That quote is from Raffaele Sollecito's recent interview with 48 Hours correspondent Peter van Sant. Sollecito argued there is no forensic evidence - not one atom of DNA evidence -that connects him to the 2007 murder of Meredith Kercher in Perugia, Italy.
Yet Sollecito and his American co-defendant, Amanda Knox, spent four years in prison for the murder. They were acquitted in October 2011 at the end of a lengthy appellate trial.
Their acquittal came largely as the result of testimony from two court-appointed forensic experts. The prosecution in the case had earlier claimed that Sollecito's DNA was found on the metal hook of Meredith Kercher's bra clasp, which was found at the murder scene.
In July 2011, the two independent forensic experts testified that the bra clasp DNA was unreliable. The experts pointed out two critical problems with the evidence. One, the bra clasp was left at the murder scene for six weeks before police collected it. Two, when it was finally retrieved, photos revealed police used dirty gloves to handle the clasp.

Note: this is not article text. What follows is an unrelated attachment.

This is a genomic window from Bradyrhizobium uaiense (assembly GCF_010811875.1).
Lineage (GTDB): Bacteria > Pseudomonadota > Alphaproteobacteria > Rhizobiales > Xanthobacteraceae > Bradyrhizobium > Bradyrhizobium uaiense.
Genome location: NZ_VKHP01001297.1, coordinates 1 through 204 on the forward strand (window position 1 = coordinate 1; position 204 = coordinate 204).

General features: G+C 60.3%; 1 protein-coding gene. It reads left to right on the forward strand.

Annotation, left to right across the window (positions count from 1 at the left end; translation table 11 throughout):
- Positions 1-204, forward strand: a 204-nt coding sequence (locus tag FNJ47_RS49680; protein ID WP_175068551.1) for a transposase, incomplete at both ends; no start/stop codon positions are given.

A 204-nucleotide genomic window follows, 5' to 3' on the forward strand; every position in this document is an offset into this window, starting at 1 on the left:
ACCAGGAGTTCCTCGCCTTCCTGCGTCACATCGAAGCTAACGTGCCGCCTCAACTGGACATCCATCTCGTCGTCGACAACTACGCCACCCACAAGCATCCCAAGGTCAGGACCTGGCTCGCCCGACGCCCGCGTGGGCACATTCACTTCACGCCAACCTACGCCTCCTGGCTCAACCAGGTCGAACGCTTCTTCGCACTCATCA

As a result, the independent forensic experts testified that any DNA evidence on the bra clasp was unreliable; it could have come from contamination or mishandling.
But there was a third, probably even bigger, problem with the DNA.
Under cross-examination, one of the court-appointed forensic experts, Carla Vecchiotti, told the court that had she done the original DNA analysis, she would not have been able to match Sollecito to any of the DNA on the bra clasp.
In Vecchiotti's opinion, none of the DNA profiles on the bra clasp matched Sollecito's. Somehow, that part of Vecchiotti's testimony failed to make it into the media coverage of the trial.
So as you watch Peter van Sant interview Raffaele Sollecito about his new book, "Honor Bound," and you hear the former murder defendant say, "In the end, there is not my DNA on it", it may be more than defense spin.
It very well may be scientific fact.